iRise

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iRise is a software company based in El Segundo, California. It provides a cloud-based requirements definition and visualization platform for teams and businesses. iRise allows product owners, product managers, business analysts and other stakeholders to prototype new products, features, and enhancements without any code or scripting. iRise also supports creating interactive business process flows, use cases, and other diagrams. Each screen, UI element, and diagram can be annotated with detailed requirements that can be exported into custom documentation.

History[edit]

Company was founded in 1996 by Maurice Martin under the name of Intrasolv Consulting. Co-Founder Emmet B. Keeffe III joined in 1998. Originally a technology consulting services firm focused on building Java-based applications for Fortune 1000 companies, the company changed its name to iRise in 2002. The company has secured $50 million in investment funding from investors, including Morgan Stanley and Deutsche Bank. iRise currently holds 4 U.S. patents on its simulation technology.[1]

Product[edit]

iRise is a requirements definition and software prototyping platform used to create simulations of business software. It allows business analysts, product managers, project managers and usability professionals to assemble fully functional simulations of software solutions that mimic the exact look, feel, and behavior of the proposed final product.[2] Business stakeholders, end users and development teams can interact with the simulation and conduct near-final usability testing prior to the start of coding.[3] The visual allows users to get the desired features, functionality, look and feel before development. Web applications, commercial off-the-shelf systems like SAP and Oracle, desktop systems, and mobile apps can be simulated.[4]

The iRise platform is available both as a SaaS or on-premises service. Teams from around the globe can collaborate in real-time on interactive prototypes, annotate them with requirements, securely share them, collect feedback, generate documentation, and export code to jumpstart development, all within the browser. Authors use a drag-and-drop paradigm to lay out scenarios, screens, widgets, data interactions, business logic and behavior. Masters and templates are supported that become reusable definition assets, and text requirements can be noted in context to the scenarios and screens of the simulation.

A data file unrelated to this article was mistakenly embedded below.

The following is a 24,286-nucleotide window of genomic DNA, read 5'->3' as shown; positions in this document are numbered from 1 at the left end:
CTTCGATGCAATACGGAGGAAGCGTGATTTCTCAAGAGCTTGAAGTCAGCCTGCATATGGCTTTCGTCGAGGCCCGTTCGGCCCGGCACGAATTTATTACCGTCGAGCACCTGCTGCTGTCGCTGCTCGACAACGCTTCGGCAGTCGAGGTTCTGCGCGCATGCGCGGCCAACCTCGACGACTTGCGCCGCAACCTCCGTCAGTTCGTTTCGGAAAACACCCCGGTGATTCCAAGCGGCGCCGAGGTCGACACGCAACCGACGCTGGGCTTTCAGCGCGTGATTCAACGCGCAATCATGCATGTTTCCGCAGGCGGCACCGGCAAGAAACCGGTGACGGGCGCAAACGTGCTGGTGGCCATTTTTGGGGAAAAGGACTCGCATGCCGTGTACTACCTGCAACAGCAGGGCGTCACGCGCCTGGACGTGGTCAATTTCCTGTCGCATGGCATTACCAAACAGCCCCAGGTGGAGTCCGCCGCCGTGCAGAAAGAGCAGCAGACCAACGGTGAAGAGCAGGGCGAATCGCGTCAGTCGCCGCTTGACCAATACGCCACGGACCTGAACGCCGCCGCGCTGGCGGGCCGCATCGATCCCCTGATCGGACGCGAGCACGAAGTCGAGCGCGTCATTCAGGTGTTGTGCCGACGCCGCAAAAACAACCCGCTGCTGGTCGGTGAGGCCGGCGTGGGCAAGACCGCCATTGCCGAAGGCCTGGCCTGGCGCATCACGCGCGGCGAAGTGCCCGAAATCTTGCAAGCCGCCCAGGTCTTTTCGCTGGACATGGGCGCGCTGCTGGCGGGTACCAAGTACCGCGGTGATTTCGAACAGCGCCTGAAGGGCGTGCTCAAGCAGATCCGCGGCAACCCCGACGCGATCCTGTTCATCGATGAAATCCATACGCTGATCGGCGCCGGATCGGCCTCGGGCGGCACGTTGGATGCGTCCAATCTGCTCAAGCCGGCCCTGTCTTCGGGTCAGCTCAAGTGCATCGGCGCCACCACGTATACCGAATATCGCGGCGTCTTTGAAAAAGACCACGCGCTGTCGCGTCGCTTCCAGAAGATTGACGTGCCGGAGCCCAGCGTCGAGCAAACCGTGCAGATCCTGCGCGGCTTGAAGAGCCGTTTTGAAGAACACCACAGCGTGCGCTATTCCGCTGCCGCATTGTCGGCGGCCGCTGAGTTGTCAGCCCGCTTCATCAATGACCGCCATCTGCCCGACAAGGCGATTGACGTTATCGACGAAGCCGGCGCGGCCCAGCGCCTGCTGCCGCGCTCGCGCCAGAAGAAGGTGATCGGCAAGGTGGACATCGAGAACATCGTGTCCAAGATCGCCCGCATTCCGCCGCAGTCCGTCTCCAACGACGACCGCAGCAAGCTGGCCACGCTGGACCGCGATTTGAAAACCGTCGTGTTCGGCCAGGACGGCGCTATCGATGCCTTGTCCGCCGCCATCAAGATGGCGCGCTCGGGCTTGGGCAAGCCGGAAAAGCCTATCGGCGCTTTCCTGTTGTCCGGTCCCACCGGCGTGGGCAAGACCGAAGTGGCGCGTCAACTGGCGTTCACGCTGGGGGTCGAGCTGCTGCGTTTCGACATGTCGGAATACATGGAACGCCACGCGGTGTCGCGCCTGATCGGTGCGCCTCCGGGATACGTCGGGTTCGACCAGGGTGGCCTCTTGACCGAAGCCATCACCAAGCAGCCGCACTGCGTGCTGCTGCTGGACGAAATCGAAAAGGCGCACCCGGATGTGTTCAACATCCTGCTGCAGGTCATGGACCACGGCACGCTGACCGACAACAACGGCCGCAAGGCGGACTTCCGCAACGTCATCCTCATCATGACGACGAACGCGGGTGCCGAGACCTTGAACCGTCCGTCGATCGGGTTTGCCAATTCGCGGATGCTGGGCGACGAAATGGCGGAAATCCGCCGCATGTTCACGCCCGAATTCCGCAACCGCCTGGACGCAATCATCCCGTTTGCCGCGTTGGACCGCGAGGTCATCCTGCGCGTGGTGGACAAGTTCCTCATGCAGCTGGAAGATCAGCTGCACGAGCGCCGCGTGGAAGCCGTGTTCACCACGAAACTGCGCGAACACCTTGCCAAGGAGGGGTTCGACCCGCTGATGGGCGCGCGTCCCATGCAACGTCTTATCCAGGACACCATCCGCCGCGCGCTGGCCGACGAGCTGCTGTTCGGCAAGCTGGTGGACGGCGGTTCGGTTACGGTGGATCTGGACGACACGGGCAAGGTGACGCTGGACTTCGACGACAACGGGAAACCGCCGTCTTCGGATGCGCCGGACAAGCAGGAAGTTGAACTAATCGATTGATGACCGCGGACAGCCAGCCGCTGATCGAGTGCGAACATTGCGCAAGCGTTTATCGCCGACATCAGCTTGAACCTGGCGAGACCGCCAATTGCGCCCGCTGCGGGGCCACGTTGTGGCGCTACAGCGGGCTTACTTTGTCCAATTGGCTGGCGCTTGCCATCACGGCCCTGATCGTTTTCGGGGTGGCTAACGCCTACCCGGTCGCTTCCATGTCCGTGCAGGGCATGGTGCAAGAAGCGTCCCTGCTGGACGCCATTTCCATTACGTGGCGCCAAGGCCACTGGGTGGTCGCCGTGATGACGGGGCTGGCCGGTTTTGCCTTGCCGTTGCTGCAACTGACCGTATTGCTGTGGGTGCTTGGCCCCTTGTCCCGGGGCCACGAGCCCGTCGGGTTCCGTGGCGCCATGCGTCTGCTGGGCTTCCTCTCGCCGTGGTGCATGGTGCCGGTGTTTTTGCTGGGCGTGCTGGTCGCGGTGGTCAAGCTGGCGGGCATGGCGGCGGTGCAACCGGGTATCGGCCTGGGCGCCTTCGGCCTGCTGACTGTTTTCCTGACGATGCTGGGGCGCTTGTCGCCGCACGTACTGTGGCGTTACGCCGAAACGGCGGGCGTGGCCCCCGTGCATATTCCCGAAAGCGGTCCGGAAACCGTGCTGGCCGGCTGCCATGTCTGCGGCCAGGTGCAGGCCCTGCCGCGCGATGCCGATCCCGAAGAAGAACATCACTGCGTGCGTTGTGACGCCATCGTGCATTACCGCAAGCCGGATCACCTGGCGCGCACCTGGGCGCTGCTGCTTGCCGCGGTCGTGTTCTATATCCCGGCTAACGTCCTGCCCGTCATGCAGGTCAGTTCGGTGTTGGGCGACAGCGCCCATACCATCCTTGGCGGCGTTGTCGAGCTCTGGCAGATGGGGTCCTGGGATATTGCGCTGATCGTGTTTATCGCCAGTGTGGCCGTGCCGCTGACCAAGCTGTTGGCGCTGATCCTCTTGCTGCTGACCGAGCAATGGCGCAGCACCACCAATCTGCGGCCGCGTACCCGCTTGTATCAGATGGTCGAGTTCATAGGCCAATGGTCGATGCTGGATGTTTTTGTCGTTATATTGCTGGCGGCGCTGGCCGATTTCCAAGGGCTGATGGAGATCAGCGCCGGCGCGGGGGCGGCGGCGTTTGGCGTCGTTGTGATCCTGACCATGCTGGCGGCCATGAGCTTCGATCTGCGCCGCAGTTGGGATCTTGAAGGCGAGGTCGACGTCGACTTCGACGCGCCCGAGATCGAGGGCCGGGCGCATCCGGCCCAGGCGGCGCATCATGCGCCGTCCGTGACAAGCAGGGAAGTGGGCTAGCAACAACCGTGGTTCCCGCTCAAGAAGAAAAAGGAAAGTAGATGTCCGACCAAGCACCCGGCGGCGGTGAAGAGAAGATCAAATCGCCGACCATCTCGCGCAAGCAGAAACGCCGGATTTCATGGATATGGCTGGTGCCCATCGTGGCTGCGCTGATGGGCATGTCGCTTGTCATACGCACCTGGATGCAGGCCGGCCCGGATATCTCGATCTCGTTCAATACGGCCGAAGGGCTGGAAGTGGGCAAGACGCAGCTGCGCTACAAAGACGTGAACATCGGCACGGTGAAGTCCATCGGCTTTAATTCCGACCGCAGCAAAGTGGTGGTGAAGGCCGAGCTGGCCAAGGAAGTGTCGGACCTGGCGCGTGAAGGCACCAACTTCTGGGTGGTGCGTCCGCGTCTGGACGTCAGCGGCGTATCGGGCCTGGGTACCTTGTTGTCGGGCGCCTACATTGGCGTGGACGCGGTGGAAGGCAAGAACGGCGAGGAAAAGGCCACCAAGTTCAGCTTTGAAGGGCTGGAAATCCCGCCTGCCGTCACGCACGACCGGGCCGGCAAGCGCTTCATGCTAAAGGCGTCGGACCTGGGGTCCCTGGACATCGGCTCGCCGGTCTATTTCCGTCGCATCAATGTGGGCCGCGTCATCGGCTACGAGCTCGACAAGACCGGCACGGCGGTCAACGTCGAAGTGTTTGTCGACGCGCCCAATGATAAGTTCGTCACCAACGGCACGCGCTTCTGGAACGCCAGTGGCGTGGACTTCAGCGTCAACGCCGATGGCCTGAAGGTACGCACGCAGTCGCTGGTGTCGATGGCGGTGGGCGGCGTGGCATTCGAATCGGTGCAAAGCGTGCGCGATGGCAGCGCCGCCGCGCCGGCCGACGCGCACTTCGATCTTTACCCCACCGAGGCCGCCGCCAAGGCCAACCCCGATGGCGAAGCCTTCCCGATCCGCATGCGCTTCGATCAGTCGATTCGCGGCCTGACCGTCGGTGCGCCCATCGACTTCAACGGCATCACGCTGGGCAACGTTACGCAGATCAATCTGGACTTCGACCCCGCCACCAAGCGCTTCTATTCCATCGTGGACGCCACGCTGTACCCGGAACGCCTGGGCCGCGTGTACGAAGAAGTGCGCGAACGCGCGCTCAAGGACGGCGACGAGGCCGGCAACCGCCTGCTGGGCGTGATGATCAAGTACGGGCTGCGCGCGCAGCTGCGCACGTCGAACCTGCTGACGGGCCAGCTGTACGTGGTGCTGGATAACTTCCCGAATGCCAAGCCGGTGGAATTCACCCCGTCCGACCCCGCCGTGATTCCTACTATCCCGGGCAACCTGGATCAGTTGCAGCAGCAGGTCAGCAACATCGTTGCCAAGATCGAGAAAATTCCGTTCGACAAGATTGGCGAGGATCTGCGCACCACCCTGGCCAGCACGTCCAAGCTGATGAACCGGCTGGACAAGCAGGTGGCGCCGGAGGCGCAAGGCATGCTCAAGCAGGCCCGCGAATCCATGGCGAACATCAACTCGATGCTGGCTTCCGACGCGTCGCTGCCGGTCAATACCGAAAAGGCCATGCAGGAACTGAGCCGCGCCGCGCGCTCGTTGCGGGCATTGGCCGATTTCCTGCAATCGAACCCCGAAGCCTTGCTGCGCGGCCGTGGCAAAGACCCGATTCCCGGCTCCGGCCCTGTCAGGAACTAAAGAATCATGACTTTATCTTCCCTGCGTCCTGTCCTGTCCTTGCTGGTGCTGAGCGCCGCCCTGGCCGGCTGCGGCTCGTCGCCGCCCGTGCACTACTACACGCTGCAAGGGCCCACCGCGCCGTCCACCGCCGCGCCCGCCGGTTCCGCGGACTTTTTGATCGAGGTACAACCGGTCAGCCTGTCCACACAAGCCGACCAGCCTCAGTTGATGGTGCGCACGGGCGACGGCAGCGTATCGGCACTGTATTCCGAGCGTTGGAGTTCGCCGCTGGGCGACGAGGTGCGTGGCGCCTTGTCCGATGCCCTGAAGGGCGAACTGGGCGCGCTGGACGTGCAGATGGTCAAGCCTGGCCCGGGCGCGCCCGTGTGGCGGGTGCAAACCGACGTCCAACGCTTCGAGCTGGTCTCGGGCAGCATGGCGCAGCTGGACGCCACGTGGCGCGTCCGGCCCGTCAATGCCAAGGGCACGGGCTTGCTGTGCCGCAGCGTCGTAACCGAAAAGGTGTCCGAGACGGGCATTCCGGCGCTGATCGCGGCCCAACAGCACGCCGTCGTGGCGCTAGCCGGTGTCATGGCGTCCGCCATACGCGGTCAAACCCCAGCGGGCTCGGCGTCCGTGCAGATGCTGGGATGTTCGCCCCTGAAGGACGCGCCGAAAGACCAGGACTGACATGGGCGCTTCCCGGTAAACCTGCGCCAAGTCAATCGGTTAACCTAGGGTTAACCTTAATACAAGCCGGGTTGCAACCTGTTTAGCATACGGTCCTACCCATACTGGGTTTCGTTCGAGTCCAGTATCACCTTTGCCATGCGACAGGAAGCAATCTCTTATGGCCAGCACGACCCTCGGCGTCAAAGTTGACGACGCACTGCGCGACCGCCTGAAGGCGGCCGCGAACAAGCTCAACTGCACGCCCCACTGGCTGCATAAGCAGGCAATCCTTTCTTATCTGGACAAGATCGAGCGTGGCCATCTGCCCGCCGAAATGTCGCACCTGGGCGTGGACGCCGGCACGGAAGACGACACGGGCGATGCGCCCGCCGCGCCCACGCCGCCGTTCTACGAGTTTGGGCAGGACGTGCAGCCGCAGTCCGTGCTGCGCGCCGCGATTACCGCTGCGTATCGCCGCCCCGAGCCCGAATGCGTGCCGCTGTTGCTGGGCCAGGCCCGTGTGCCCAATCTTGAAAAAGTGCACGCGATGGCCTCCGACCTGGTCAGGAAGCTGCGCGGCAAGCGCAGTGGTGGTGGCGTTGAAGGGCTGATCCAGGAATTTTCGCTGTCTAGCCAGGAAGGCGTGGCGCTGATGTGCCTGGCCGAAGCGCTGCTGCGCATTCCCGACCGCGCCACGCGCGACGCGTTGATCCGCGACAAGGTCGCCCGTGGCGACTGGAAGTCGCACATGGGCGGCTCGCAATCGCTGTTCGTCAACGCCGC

Users can add additional fidelity with iRise Studio, the desktop companion application for adding complex behaviors, business logic, and data operations. iRise Studio, allows users to transform simple prototypes into realistic simulations that stakeholders can actually use and test, again without a line of code. Using the iBloc Application Programming Interface (API), users can create their own custom UI elements and actions or import existing JavaScript-based components available on the Internet.

Multiple simulation authors can work on the same project at the same time, and authors can publish a simulation for review by directing reviewers to a URL. Reviewers login to view and interact with simulations and provide feedback. Authors can also share their projects with anyone as a simple exported iDoc file. Using the free iRise Reader app, stakeholders can run iRise projects and add comments.

A July 2015 partnership with Tasktop Inc. lets iRise connect, via a Tasktop Sync connector, to leading ALM tools, including Atlassian JIRA, HP Quality Center, IBM Rational, Microsoft TFS, Jama, VersionOne, ThoughtWorks Mingle, and Blueprint.

References[edit]

  1. ^ "ComputerWeekly". October 25, 2010. Retrieved March 26, 2011. 
  2. ^ "ComputerWeekly". October 25, 2010. Retrieved March 26, 2011. 
  3. ^ "Government Technology". February 8, 2010. Retrieved March 26, 2011. 
  4. ^ "Computerworld". June 28, 2010. Retrieved March 26, 2011.